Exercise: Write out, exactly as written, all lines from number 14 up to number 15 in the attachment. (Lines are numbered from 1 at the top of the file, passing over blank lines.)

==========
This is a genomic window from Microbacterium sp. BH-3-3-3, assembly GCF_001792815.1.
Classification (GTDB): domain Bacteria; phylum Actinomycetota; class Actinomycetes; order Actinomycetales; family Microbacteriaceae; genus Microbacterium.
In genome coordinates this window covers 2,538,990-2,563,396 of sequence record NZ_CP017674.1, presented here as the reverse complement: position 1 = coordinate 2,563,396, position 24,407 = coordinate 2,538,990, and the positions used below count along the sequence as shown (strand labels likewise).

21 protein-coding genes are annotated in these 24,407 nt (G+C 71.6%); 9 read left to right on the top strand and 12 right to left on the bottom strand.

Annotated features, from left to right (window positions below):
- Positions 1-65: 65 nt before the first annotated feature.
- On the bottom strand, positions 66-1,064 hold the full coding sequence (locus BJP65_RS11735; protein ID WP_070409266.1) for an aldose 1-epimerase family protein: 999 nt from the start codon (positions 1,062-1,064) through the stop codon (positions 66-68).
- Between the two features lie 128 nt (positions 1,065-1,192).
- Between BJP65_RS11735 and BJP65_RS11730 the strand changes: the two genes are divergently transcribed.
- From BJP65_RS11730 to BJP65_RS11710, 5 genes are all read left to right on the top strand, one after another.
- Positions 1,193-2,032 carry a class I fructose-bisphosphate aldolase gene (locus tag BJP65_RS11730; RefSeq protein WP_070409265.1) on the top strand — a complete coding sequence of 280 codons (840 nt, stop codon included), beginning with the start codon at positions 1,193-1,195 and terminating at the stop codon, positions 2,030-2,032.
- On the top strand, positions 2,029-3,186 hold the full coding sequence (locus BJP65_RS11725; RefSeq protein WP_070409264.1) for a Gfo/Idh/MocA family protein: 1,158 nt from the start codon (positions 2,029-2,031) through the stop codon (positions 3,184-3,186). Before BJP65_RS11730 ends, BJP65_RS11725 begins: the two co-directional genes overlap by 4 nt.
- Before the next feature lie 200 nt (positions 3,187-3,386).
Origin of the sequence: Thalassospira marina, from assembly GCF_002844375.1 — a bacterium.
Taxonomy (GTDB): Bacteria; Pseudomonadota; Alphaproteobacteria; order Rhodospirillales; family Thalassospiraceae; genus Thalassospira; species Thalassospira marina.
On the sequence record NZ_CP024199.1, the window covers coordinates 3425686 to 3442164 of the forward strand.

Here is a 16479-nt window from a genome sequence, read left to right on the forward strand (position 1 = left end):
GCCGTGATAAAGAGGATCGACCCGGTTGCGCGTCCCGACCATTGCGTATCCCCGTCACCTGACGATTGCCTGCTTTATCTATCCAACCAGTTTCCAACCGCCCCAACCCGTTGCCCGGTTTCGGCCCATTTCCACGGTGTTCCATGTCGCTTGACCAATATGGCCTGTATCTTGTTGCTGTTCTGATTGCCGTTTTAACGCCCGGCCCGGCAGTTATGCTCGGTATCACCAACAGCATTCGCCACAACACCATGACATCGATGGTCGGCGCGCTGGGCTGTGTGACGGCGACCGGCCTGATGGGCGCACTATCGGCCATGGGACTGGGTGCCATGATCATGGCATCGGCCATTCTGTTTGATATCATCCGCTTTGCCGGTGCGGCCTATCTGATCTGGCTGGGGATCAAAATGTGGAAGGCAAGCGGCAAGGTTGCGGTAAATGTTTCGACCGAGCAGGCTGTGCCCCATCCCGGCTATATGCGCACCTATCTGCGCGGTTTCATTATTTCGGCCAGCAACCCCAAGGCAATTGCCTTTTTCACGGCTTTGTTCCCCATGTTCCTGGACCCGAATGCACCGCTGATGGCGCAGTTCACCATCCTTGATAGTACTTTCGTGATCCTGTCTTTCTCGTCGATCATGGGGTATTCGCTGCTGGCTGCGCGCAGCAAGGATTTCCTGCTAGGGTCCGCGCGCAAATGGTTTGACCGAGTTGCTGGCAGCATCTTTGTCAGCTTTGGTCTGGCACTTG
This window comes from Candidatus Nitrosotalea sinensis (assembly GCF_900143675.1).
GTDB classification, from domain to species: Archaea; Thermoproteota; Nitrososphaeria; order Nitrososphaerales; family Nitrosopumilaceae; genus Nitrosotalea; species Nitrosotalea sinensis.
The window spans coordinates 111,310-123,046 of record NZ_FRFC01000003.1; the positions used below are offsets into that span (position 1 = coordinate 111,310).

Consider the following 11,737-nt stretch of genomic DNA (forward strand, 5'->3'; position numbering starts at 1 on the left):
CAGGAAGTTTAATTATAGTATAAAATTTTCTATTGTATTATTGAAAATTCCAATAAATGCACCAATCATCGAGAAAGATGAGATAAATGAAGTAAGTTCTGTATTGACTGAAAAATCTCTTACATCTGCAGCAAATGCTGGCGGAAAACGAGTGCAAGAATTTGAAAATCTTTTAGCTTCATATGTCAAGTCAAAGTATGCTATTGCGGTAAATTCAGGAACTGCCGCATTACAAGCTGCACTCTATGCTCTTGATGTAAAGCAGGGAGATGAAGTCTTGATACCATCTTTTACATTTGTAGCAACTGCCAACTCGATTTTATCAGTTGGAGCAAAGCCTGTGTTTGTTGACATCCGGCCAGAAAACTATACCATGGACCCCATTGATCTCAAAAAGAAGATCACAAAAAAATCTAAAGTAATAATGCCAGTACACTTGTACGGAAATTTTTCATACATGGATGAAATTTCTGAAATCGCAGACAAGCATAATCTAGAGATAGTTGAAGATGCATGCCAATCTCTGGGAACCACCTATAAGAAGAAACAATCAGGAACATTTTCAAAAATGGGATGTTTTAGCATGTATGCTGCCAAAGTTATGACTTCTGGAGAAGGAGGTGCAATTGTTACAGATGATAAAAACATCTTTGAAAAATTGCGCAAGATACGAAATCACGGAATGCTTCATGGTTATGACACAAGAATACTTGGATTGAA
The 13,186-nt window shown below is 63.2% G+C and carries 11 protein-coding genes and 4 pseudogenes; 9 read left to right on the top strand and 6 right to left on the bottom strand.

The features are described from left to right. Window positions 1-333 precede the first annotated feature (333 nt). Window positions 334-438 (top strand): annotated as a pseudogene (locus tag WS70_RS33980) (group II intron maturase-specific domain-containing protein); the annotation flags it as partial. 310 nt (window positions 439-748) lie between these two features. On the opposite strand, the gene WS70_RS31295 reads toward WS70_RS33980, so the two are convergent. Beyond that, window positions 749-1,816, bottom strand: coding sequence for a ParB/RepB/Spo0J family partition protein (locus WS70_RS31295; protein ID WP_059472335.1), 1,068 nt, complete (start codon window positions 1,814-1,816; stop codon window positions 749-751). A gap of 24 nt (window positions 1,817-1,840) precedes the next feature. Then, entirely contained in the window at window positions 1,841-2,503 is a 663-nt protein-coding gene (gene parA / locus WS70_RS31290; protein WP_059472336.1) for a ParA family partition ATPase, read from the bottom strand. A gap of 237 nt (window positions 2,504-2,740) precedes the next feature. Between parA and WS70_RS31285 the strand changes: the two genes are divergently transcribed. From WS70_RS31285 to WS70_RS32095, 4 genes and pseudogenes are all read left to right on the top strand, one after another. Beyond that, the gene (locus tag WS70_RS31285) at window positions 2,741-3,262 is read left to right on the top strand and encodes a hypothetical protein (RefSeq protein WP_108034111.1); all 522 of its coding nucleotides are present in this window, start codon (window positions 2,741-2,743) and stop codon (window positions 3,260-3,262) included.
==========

Origin of the sequence: Thalassospira marina, from assembly GCF_002844375.1 — a bacterium.
Taxonomy (GTDB): Bacteria; Pseudomonadota; Alphaproteobacteria; order Rhodospirillales; family Thalassospiraceae; genus Thalassospira; species Thalassospira marina.